In all of the bickering and horse-trading that have marked the contentious race for the presidency of the Board of Aldermen, there are a number of critically important issues at stake. The independence of the board from the mayor’s office, the role New Haven’s growing Latino population plays in city politics and the way the board will ultimately decide the fate of the Yale-New Haven Cancer Center have all been extensively debated. But in all of these conversations, rallies at City Hall and all of the articles that have appeared in the New Haven press, there is one question that’s been decidedly under-addressed: Who is Alderman Carl Goldfield, and what does his record say about the kind of leadership he would provide if elected president of the board?
Instead, most of the debate has centered around the idea that current aldermanic president Jorge Perez is actually running against Mayor John DeStefano Jr. for re-election this January, with Goldfield as merely a convenient proxy. Separation of powers questions aren’t necessarily a waste of time; after all, constructive, creative tension between the mayor’s office and the board can produce better legislation, and a more vigorous debate about how best to bring change to the city. But painting Goldfield as a tool of the mayor’s office is a careless charge that ignores political history and unfairly discredits the stands Goldfield has taken during his time on the board.
In 1998, for example, Goldfield, in response to a summer of City Hall scandals, proposed a bill that would have prevented campaign contributors from being eligible to bid for city contracts for a period of four years. At the time, board president Tomas Reyes first refused to assign the bill to a committee, and when he relented, held up committee discussions by making the aldermen wait for the mayor’s lawyer to decide whether or not the bill was even within the board’s jurisdiction.
Paul Bass, then the editor of the New Haven Advocate, and now the editor of the New Haven Independent — a new online daily, where the coverage of the board race has largely followed the broad outline of Perez’s campaign — wrote at the time “Wow. The attorney for the mayor — the mayor who is the central figure in ethics scandals, the mayor who disapproves of Goldfield’s proposal — has to give the aldermen permission to even discuss an independent idea for how to clean up the mayor’s City Hall.” That mayor was — you guessed it — John DeStefano. DeStefano has since become a leader of the campaign finance reform movement in Connecticut, but anyone who thinks that Goldfield is simply going to toe the mayor’s line might do well to reconsider that position, or produce something more than assertions to back it up.
The other issue that’s been raised in the board presidency race is whether or not Goldfield would continue to support the movement that’s urging responsible development of the Yale-New Haven Cancer Center. But again, there’s nothing in Goldfield’s record to indicate that he’s secretly planning to capitulate to what has been so far an amusingly ineffective campaign by the hospital. Some of the union folks I’ve spoken with who support Perez cited his stronger personal relationship with the Federation of Hospital and University Employees, but that doesn’t seem to say much about what Goldfield would do as board president. After all, he told the New Haven Register in April that, “At this point, for the hospital to come and say to us, ‘Decide this on the merits,’ is just so out there without talking about labor; it is just so far removed from the reality of the situation, it’s absurd.”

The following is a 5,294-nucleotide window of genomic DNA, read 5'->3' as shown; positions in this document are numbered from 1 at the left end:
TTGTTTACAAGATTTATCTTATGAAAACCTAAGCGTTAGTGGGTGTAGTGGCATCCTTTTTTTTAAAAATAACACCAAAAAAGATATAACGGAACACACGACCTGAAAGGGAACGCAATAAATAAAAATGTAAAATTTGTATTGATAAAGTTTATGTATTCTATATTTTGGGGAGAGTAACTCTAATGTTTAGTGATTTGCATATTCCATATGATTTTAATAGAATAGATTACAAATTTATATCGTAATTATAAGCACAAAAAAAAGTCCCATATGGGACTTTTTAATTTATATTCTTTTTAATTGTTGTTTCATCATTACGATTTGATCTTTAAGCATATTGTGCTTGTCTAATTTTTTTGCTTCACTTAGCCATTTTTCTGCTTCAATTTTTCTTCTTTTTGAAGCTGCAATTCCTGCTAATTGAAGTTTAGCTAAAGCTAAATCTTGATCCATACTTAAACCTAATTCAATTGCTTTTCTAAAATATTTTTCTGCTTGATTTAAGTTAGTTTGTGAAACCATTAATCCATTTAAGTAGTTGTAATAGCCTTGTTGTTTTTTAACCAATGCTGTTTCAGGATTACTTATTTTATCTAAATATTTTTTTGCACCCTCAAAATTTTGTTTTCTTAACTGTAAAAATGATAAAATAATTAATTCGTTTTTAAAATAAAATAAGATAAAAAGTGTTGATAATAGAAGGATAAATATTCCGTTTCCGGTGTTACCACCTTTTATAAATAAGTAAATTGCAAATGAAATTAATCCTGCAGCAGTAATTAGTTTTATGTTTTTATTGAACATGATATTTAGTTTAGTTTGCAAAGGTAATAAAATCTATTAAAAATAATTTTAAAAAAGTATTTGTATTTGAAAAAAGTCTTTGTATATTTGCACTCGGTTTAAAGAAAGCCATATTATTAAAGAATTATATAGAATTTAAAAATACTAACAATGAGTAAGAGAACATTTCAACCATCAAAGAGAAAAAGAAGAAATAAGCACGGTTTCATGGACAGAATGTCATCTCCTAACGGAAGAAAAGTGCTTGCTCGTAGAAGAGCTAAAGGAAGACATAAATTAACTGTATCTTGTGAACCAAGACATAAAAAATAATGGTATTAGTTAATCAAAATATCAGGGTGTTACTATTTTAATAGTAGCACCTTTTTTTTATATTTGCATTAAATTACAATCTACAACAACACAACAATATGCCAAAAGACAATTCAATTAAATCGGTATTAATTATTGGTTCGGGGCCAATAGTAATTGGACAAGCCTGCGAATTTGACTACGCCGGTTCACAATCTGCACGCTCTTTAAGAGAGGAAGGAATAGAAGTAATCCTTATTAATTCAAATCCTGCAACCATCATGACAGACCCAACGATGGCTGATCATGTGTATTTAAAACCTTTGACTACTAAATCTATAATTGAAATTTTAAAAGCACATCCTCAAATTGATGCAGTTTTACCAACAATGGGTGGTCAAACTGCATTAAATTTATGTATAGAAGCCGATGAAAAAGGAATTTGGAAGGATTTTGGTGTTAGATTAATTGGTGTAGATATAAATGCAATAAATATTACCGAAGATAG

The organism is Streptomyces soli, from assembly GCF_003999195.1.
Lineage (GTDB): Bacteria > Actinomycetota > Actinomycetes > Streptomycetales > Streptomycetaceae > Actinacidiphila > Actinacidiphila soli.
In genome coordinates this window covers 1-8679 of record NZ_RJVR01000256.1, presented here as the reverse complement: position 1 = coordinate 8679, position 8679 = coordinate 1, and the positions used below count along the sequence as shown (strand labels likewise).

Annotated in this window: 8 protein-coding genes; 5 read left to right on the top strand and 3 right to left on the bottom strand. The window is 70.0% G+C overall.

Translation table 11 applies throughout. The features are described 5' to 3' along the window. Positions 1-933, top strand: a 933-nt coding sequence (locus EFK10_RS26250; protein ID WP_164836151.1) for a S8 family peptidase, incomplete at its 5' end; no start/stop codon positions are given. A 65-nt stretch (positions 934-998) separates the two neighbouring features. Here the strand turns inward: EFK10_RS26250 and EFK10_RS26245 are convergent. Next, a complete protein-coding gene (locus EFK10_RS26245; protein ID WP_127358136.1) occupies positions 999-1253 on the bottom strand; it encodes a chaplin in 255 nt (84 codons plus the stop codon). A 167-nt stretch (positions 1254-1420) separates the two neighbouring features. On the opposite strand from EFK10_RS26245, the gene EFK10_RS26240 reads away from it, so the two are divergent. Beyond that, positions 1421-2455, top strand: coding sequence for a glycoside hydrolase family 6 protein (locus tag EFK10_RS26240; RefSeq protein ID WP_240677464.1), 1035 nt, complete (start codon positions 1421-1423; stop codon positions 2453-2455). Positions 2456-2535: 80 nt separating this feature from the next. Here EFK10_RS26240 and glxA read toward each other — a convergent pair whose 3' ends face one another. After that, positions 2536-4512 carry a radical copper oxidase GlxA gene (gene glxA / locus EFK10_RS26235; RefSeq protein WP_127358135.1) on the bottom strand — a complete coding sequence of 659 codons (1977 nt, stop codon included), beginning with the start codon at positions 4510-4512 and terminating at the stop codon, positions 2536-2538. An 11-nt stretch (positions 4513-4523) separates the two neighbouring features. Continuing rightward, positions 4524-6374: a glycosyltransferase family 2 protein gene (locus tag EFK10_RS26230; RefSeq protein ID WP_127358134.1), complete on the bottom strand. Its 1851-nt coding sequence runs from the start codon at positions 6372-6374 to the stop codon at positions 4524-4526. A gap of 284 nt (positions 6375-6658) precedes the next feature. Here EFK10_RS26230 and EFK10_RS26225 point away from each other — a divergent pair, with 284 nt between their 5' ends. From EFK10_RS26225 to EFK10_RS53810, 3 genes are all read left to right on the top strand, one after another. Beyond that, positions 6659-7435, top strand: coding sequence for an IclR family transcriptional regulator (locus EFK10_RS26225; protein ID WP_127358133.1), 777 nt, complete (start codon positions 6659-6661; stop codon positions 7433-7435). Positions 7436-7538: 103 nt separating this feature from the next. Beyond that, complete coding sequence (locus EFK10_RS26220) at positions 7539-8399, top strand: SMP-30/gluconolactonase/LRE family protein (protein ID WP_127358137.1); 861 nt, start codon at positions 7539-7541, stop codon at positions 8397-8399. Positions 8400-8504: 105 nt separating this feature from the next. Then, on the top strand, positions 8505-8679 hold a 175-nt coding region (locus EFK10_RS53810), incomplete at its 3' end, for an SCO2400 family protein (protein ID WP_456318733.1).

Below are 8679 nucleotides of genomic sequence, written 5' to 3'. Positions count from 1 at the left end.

So if Carl Goldfield isn’t really a tool of the mayor’s office and isn’t about to flip-flop on New Haven’s biggest economic development project, then who is he? He is a staunch and eloquent supporter of gay rights, an issue where the limits of Perez’s progressivism are obvious, and Goldfield has been a consistent supporter of other social-justice issues as well. This fall, he was one of the aldermen who led the board in trying to bring programming and support to New Haven’s youth. During board meetings, Alderman Goldfield is a sensible, forceful leader who, unlike some of his colleagues, is not given to grandstanding. Outside of meetings, I appreciate the work he’s done to incorporate the Online Journalism Project and to bring a new voice to the city in the form of the New Haven Independent.
In short, Carl Goldfield is a hardworking progressive who, unlike his challenger, has avoided political theatrics. It might be well worth it for his colleagues — and everyone else who comments on the race — to take that progressive record into account in January when they consider whether the board needs a new direction.
Alyssa Rosenberg is a senior in Silliman College. Her column regularly appears on alternate Mondays.